So there you have it. There are logical grounds for saying no to this deal and in spite of the threats against so doing I expect that we will see a substantial number do so. Such a number will have several consequences.

1. Collective Action Clauses or CACs will be activated in an attempt to impose the deal.

2. This will be declared an official default and Credit Default Swaps (CDSs) will then pay out. This of course creates its own problems as profits and losses will be made and it will be interesting to see who wrote these derivatives. I expect a familiar role-call. As an aside this development was always likely and is why I was not particularly bothered by last week’s decision by the relevant authority on whether CDSs would be activated.

3. Some investors will take Greece to court over this and I expect litigation to go on for some time,maybe years.

So as of 8pm what do I expect to be solved? Nothing.

One possible hope is that the likely shambles will push Greece towards a much better way which is default and devaluation as I have argued many time on here.

8 thoughts on “Why it will be logical to some existing bondholders to say no to the Greek debt restructuring or PSI deal”

  1. Anonymous says:

    Hi Shaun,

    You were asking several days ago what could go wrong in Germany. Hans-Werner Simm has discovered an imbalance the the accounts of Europe’s central banks which he claims could become a half trillion euro loss for the Bundesbank. And if Greece disorderly leaves the euro, they calculate a 30 million euro loss for the Bundesbank.


    1. ealingalf says:

      Interesting article ExpatBG
      Minor (major!) correction –  And if Greece disorderly leaves the euro, they calculate a 30 Billion (30,000,000,000) euro loss for the Bundesbank. 

      1. Anonymous says:

        Thanks for correcting my typo.

    2. Anonymous says:

      Hi Expat and thanks for the link.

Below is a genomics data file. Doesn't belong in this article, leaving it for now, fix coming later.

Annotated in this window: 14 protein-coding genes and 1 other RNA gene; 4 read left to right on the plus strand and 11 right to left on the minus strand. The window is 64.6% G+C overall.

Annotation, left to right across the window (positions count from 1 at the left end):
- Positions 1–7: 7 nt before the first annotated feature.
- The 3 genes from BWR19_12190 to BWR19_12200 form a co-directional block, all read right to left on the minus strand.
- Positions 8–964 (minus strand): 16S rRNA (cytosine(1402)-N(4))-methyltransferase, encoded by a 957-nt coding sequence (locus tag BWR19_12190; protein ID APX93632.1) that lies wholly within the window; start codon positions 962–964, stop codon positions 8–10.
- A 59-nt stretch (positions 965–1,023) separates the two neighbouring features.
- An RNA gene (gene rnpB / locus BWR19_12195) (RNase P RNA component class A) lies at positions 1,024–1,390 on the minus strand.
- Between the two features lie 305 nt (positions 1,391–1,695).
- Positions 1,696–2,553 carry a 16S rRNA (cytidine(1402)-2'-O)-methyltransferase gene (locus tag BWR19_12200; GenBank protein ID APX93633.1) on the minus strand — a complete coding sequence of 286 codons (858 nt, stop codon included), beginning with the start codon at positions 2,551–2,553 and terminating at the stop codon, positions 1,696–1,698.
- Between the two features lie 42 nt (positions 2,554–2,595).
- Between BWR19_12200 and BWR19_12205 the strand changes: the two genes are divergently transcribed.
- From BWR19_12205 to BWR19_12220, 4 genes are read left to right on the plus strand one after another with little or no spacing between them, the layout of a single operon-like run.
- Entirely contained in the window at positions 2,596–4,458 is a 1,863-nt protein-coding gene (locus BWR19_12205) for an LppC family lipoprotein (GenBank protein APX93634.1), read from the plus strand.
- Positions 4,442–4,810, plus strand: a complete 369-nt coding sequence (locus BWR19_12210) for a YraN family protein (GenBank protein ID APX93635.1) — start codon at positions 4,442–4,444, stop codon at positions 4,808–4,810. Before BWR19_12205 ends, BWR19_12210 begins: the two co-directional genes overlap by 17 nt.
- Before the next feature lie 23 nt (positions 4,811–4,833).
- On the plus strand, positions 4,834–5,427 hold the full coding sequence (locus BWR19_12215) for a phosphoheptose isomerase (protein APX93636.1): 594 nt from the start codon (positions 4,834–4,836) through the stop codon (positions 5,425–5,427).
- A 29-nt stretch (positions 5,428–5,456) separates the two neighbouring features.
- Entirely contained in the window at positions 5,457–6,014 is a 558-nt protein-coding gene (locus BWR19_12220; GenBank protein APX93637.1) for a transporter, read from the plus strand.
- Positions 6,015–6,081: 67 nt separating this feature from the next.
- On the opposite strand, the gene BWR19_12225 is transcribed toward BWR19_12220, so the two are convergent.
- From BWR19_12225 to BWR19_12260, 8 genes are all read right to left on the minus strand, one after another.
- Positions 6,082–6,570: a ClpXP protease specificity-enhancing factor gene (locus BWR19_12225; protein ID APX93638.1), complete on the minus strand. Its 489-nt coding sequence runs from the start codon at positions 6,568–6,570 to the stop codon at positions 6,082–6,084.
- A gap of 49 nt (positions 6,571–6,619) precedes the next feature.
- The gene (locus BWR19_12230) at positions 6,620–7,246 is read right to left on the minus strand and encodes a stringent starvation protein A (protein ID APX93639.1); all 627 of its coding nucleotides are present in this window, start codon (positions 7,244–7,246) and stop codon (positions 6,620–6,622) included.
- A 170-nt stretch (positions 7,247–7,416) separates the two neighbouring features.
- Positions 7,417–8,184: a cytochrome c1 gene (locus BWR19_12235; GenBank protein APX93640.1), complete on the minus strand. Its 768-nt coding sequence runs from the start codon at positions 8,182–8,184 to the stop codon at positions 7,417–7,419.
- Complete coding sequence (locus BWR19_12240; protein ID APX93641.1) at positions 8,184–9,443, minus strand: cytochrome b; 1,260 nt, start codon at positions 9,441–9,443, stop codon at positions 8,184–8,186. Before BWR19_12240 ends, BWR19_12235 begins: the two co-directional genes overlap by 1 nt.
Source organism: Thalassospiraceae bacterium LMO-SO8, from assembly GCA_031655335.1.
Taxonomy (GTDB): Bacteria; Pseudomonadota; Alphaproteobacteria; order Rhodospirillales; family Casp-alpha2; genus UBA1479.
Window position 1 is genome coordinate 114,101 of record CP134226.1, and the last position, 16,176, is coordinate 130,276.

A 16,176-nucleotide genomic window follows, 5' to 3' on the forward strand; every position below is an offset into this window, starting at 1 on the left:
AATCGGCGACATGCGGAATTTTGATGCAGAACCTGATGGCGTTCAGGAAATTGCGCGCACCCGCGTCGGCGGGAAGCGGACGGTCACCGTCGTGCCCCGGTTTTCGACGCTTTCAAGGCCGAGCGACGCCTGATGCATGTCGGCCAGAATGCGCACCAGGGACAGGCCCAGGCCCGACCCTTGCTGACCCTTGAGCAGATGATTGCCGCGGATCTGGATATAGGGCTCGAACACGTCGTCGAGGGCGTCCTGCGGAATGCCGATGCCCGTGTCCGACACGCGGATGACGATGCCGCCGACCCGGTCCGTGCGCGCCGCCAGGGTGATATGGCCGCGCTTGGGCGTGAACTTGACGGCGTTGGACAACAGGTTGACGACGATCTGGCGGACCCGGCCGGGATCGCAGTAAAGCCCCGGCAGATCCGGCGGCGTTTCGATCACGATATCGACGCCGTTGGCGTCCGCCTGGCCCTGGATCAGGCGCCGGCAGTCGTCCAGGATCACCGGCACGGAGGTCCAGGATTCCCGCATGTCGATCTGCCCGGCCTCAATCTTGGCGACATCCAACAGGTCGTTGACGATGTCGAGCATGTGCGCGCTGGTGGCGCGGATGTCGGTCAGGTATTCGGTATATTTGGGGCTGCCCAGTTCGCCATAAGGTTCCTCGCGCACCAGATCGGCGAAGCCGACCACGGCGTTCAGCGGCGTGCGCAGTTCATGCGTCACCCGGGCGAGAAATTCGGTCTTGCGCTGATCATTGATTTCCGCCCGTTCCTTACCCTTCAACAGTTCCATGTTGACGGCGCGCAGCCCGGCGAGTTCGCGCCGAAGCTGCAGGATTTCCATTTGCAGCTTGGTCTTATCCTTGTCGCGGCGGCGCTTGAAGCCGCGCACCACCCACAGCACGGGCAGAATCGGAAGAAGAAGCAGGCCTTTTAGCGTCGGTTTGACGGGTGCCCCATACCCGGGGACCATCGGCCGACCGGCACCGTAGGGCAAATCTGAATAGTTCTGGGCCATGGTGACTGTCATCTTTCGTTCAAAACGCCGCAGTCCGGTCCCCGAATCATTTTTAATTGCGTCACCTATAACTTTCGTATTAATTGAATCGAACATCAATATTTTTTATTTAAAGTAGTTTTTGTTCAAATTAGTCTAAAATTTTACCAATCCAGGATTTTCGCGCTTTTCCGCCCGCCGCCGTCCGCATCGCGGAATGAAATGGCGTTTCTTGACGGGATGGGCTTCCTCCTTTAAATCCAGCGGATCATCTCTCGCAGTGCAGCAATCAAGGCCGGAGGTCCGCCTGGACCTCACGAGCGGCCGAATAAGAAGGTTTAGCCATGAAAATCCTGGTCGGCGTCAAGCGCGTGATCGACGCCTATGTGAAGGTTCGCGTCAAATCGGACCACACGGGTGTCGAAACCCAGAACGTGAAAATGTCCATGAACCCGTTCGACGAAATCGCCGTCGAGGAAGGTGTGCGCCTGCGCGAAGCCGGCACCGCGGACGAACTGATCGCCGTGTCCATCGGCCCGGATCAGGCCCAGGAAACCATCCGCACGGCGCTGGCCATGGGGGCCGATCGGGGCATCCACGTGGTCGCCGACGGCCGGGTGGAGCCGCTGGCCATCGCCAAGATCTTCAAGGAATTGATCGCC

Mr.Sinn has been making lots of noise around the “Target 2” or monetary imbalances area for a while. He overstated things about a year or 18 months ago but there is a fundamental issue.

      In essence what happens when you have a currency between a group of countries and one or more leave? Sometimes it will be orderly but what if they say no to a rebalancing?

  2. Anonymous says:

    Valuable piece, Shaun. As I write this at 1430 Central European Time, I see that just under 40% have signed the PSI…..a long way to go to 75%+ and I wonder whether they will make it by the deadline.

    1. Anonymous says:

      Hi Ray

      I think that the rumour mill will go into overdrive between now and 8pm UK time on Thursday! Only after then will the numbers be reasonable clear but then on many outcomes the legal disputes will start.

  3. JW says:

    Hi Shaun
    The hand of the ‘no’ camp just got stronger overnight with the news that a US judge has ruled that the Argentinians have to pay out interest owed to a vulture fund ( part of Elliot Mgmt) who bought old bonds prior to the Argies last default. Indeed the ruling states that the Argies cannot return to the market until they make the payment.
    Why would any ‘independant’ hedge fund say ‘yes’ to IIF now?
    The question is, how ‘disorderly’ will the Greek default be?
    On a related topic, apparently the ECB is increasing margin calls on the assets held under the LTROs. This could have detrimental effect on banks alround , but especially Portugese ones with no new assets to pledge. Rehypothecate soveriegn bonds just bought under the LTROs? The whole eddifice is chasing its tail to oblivion.

    1. Anonymous says:

      Hi JW

      I expect we will see plenty of funds declaring for the deal but of course many of those who intend to turn it down will remain silent. There is only really an incentive for the yes camp to declare ahead of time and the Greek pension funds must have been really aggreved I think.

      Perhaps the ECB is (rightly) worried about its balance sheet!